15. Nov 30, 2006 #14
    What classes did you take in your first semester?
  16. Nov 30, 2006 #15

    Math Is Hard

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    I think the problem some students run into when coming into the the UC schools (except for Berkeley - I think they are on a semester system) is just getting used to the pace of the quarter system. "Wait, what - there's a midterm next week? But we just got started!" :surprised
  17. Nov 30, 2006 #16


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    The science-related courses I took were lower-division linear algebra/differential equations, 3rd semester honors physics (which was em waves, special relativity, and very basic quantum mechanics), and a general astronomy class.

    I think the biggest problem that I had, and a lot of transfer students that I've talked to had, was that they spent the first month or so thinking that things were as easy as they were in community college - little to no note-taking, hardly any studied, spending as little time as possible on the homework sets, just expecting to do well on midterms. Then all of a sudden I found that we had moved past the material I knew and I was lost. I spent the rest of the semester trying to catch up but was never able to.
  18. Nov 30, 2006 #17


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    Staff: Mentor

    The role and quality of community colleges probably varies a lot from one state to another. I think I read somewhere that California's situation is somewhat different from most other states in that the four-year state schools are all at least somewhat prestigious and don't have enough room to accommodate demand, so the state uses the community colleges to soak up the extra students and filter some of them out. It's probably cheaper to hire faculty for the CCs than for the four-year schools, and the CCs don't need as many ancillary facilities like dormitories because most students commute from home or off-campus housing.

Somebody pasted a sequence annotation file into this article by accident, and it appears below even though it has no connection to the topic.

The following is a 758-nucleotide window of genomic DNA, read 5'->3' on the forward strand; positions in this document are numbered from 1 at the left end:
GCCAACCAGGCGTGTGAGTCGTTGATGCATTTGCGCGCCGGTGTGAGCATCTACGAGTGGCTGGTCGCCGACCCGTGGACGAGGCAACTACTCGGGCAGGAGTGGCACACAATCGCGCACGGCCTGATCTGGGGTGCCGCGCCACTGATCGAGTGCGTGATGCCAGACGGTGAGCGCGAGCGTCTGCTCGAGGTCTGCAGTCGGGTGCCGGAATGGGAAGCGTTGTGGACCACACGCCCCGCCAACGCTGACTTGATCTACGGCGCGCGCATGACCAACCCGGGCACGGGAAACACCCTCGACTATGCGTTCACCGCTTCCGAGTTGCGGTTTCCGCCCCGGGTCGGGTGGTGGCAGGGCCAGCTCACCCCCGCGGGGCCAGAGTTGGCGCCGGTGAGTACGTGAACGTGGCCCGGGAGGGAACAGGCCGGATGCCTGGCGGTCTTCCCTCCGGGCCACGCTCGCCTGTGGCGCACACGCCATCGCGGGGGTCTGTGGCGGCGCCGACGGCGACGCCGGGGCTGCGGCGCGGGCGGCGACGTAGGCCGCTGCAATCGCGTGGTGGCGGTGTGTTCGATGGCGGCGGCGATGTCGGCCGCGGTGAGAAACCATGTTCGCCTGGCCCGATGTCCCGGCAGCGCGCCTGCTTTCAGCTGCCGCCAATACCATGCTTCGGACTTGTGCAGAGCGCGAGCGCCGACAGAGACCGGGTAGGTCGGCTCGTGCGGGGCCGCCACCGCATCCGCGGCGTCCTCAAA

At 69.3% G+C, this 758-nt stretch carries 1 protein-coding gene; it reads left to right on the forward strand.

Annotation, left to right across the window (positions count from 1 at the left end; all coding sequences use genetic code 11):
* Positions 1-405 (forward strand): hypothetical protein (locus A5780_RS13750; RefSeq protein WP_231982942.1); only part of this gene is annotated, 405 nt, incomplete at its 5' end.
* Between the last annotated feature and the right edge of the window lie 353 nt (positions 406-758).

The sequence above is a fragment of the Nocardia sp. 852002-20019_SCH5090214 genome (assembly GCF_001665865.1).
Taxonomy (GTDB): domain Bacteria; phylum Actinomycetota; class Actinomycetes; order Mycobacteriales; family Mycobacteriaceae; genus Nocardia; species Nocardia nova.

In the Midwest, most states have two tiers of four-year state universities: the prestigious flagship campuses (e.g. U of Michigan, Michigan State) that can be hard to get into and/or more expensive even for in-state students, and the lesser schools that are easier to get into (Eastern Michigan, Central Michigan, Grand Valley State, etc.)
  19. Nov 30, 2006 #18
    Hey, that's pretty cool! So you know about the physics profs at CSM that everyone dreads taking courses from. I have been to all three of the schools in the district. I took one math course at Skyline from professor Tadashi Tsuchida. While he was a great person and a very nice professor who made the material clear, I felt that the course was completely too easy and lacked depth required of multivariable calculus/vector analysis. I am auditing a course taught by my DiffEq professor who has, mid semester, reached the material on vector calc and gone to great lengths to really dig in to the material.

    Goodman's class didn't always have hard homework problems, but the problem sets he had students doing every other week in lab were really hard, and probably would have been impossible had it not been for the group work. His exams always managed to throw people for a loop after they sat around memorizing equations all night and realized they didn't know anything relevant. Hell, look at his Physics 250 grades, I count 10 failing grades out of thirty students. Of course that seems to be an exception to the rule; usually people seem to do well.
  20. Nov 30, 2006 #19
    Interesting, I have always felt that note taking detracted from the experience of a lecture, but perhaps my mind will change once I get started at UCD.
  21. Nov 30, 2006 #20
    Yes, if I remember correctly UC was regularly deferring student's applications for a semester and having them enroll in courses at the local community college. One friend of mine was accepted to Berkeley but deferred, meaning that he would be considered a UCB student, taking UCB courses, but at CSM (College of San Mateo). It was very strange. He went on the next semester to register for classes at UCB. Also, from what I know this was not based upon anything more than a lottery, but I might be wrong about that.

    I always figured that if the UC system will articulate an agreement between two courses, that the UC agrees that the courses are equivalent.


    As far as I know CSM is one of the best community colleges in the state based upon transfer rates to UC. I don't know how meaningful this is in a science context, but I am sure it means something in terms of "the other side of campus" (i.e. liberal arts majors, business, life sciences, etc.).